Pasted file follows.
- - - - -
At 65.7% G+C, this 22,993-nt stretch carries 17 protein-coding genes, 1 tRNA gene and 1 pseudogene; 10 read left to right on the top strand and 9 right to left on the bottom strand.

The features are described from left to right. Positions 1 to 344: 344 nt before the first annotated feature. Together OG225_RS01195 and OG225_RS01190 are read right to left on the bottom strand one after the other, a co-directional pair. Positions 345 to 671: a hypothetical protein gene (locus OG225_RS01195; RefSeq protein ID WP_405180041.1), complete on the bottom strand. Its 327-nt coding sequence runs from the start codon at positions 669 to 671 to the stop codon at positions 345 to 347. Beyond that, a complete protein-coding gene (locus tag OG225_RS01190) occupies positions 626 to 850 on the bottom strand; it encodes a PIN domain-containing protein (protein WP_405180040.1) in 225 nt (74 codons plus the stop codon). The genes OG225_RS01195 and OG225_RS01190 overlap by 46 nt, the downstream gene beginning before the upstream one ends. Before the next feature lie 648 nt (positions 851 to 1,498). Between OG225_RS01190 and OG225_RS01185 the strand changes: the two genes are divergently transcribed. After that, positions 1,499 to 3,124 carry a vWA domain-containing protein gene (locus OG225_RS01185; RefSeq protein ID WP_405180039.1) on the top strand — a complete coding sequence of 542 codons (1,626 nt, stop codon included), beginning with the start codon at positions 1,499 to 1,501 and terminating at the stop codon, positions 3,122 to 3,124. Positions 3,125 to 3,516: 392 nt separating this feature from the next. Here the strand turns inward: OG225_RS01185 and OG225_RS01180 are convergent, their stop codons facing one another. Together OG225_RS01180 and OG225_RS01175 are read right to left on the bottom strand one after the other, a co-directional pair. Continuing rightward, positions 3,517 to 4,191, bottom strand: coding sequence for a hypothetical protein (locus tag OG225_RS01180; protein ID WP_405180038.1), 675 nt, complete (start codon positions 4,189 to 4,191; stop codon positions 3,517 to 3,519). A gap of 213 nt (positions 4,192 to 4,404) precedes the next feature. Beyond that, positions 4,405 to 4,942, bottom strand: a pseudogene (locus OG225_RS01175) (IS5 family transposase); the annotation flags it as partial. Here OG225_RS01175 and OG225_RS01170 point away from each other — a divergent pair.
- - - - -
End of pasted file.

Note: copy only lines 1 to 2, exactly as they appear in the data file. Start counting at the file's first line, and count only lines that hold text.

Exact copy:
At 65.7% G+C, this 22,993-nt stretch carries 17 protein-coding genes, 1 tRNA gene and 1 pseudogene; 10 read left to right on the top strand and 9 right to left on the bottom strand.

The features are described from left to right. Positions 1 to 344: 344 nt before the first annotated feature. Together OG225_RS01195 and OG225_RS01190 are read right to left on the bottom strand one after the other, a co-directional pair. Positions 345 to 671: a hypothetical protein gene (locus OG225_RS01195; RefSeq protein ID WP_405180041.1), complete on the bottom strand. Its 327-nt coding sequence runs from the start codon at positions 669 to 671 to the stop codon at positions 345 to 347. Beyond that, a complete protein-coding gene (locus tag OG225_RS01190) occupies positions 626 to 850 on the bottom strand; it encodes a PIN domain-containing protein (protein WP_405180040.1) in 225 nt (74 codons plus the stop codon). The genes OG225_RS01195 and OG225_RS01190 overlap by 46 nt, the downstream gene beginning before the upstream one ends. Before the next feature lie 648 nt (positions 851 to 1,498). Between OG225_RS01190 and OG225_RS01185 the strand changes: the two genes are divergently transcribed. After that, positions 1,499 to 3,124 carry a vWA domain-containing protein gene (locus OG225_RS01185; RefSeq protein ID WP_405180039.1) on the top strand — a complete coding sequence of 542 codons (1,626 nt, stop codon included), beginning with the start codon at positions 1,499 to 1,501 and terminating at the stop codon, positions 3,122 to 3,124. Positions 3,125 to 3,516: 392 nt separating this feature from the next. Here the strand turns inward: OG225_RS01185 and OG225_RS01180 are convergent, their stop codons facing one another. Together OG225_RS01180 and OG225_RS01175 are read right to left on the bottom strand one after the other, a co-directional pair. Continuing rightward, positions 3,517 to 4,191, bottom strand: coding sequence for a hypothetical protein (locus tag OG225_RS01180; protein ID WP_405180038.1), 675 nt, complete (start codon positions 4,189 to 4,191; stop codon positions 3,517 to 3,519). A gap of 213 nt (positions 4,192 to 4,404) precedes the next feature. Beyond that, positions 4,405 to 4,942, bottom strand: a pseudogene (locus OG225_RS01175) (IS5 family transposase); the annotation flags it as partial. Here OG225_RS01175 and OG225_RS01170 point away from each other — a divergent pair.